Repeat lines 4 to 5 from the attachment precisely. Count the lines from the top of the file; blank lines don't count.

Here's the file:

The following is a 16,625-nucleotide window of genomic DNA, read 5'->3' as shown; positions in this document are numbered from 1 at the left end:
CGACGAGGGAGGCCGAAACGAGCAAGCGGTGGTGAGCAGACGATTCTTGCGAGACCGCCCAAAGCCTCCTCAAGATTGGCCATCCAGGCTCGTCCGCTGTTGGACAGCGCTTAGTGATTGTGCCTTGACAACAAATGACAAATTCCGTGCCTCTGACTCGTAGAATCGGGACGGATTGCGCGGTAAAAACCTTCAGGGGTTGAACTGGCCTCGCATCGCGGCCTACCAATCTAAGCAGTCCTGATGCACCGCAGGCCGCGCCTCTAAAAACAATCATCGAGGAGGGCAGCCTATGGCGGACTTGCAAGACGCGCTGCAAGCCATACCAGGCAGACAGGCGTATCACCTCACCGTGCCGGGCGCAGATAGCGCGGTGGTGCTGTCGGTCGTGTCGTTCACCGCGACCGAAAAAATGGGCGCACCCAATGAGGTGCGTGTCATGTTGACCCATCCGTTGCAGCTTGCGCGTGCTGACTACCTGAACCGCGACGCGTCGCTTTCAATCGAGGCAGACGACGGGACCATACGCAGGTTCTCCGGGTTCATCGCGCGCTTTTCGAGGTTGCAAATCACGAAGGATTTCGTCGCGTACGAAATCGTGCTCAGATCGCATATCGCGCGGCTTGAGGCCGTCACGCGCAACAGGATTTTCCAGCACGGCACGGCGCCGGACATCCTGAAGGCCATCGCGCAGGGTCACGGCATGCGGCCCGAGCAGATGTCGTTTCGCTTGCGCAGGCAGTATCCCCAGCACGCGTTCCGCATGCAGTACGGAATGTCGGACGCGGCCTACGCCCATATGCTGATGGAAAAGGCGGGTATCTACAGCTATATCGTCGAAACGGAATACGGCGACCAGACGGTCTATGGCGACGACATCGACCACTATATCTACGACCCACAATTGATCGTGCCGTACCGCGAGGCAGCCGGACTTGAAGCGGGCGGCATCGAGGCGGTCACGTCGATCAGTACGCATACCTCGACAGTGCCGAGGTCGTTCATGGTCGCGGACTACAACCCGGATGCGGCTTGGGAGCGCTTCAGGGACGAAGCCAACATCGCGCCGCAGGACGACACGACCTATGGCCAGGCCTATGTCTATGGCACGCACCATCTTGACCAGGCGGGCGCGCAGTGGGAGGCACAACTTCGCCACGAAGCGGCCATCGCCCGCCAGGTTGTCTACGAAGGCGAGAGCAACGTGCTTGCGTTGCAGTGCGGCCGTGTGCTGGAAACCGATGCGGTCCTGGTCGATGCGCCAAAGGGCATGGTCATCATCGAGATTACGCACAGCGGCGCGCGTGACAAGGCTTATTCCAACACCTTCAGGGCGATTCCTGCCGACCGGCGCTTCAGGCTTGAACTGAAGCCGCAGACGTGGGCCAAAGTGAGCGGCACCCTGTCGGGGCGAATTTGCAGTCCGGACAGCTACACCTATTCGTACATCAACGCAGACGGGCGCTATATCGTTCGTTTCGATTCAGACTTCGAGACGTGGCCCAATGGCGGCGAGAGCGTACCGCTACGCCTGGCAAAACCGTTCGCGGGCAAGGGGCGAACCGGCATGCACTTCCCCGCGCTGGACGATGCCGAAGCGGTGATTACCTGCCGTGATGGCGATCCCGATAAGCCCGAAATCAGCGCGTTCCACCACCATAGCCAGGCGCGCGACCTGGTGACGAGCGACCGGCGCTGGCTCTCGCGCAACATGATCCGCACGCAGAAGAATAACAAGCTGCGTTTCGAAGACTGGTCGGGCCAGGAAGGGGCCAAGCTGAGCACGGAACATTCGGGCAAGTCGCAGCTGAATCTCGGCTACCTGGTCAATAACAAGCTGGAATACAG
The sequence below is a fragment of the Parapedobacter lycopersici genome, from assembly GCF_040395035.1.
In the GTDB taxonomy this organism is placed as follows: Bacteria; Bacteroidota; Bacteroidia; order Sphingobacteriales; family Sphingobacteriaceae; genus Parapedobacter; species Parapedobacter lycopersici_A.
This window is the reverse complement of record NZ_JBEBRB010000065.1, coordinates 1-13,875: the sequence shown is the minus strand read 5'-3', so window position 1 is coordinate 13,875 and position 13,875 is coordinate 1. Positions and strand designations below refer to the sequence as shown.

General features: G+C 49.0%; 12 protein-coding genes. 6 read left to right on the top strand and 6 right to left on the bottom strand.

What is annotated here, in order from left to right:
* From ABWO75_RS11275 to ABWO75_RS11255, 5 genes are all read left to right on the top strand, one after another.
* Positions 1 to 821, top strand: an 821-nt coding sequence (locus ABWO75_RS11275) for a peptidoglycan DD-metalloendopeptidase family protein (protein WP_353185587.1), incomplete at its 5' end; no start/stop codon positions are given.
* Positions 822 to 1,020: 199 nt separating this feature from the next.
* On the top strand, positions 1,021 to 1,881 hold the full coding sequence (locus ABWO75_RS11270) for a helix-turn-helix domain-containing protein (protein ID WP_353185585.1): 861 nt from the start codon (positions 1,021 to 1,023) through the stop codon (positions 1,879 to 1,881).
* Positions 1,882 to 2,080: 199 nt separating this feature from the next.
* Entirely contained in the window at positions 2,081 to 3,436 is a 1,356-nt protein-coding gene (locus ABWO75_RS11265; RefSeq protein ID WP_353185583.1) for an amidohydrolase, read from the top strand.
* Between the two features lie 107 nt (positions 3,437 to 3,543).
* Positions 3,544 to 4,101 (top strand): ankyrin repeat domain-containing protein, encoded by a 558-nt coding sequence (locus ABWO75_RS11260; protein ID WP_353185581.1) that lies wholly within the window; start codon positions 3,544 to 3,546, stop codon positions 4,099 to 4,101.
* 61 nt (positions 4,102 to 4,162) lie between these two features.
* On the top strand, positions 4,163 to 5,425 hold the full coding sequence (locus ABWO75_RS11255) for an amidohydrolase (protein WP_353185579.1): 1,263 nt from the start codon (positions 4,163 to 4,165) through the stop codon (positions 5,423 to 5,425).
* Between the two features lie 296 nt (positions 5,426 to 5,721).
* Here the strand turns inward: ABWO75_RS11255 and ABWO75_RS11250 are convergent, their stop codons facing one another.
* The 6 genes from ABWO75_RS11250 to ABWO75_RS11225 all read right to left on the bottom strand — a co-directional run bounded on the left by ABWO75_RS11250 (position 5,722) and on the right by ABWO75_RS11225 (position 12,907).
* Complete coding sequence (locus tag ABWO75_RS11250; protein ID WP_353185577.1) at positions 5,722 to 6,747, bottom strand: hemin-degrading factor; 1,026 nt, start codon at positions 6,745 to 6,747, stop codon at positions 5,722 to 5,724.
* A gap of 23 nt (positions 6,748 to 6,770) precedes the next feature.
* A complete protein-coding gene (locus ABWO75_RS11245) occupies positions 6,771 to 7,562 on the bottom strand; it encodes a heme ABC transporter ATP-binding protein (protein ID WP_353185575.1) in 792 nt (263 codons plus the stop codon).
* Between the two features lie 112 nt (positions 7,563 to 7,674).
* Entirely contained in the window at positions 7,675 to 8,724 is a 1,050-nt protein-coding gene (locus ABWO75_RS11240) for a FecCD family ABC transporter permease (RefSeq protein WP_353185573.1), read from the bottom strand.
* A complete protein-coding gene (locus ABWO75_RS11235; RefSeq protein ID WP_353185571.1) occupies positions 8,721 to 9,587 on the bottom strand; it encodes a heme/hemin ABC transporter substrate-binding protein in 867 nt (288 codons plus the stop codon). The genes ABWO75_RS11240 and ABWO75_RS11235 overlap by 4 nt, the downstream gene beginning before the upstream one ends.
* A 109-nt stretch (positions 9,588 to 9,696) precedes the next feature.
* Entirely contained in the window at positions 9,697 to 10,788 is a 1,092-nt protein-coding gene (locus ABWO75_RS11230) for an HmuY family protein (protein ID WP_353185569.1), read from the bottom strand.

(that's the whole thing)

In the GTDB taxonomy this organism is placed as follows: Bacteria; Bacteroidota; Bacteroidia; order Sphingobacteriales; family Sphingobacteriaceae; genus Parapedobacter; species Parapedobacter lycopersici_A.
This window is the reverse complement of record NZ_JBEBRB010000065.1, coordinates 1-13,875: the sequence shown is the minus strand read 5'-3', so window position 1 is coordinate 13,875 and position 13,875 is coordinate 1. Positions and strand designations below refer to the sequence as shown.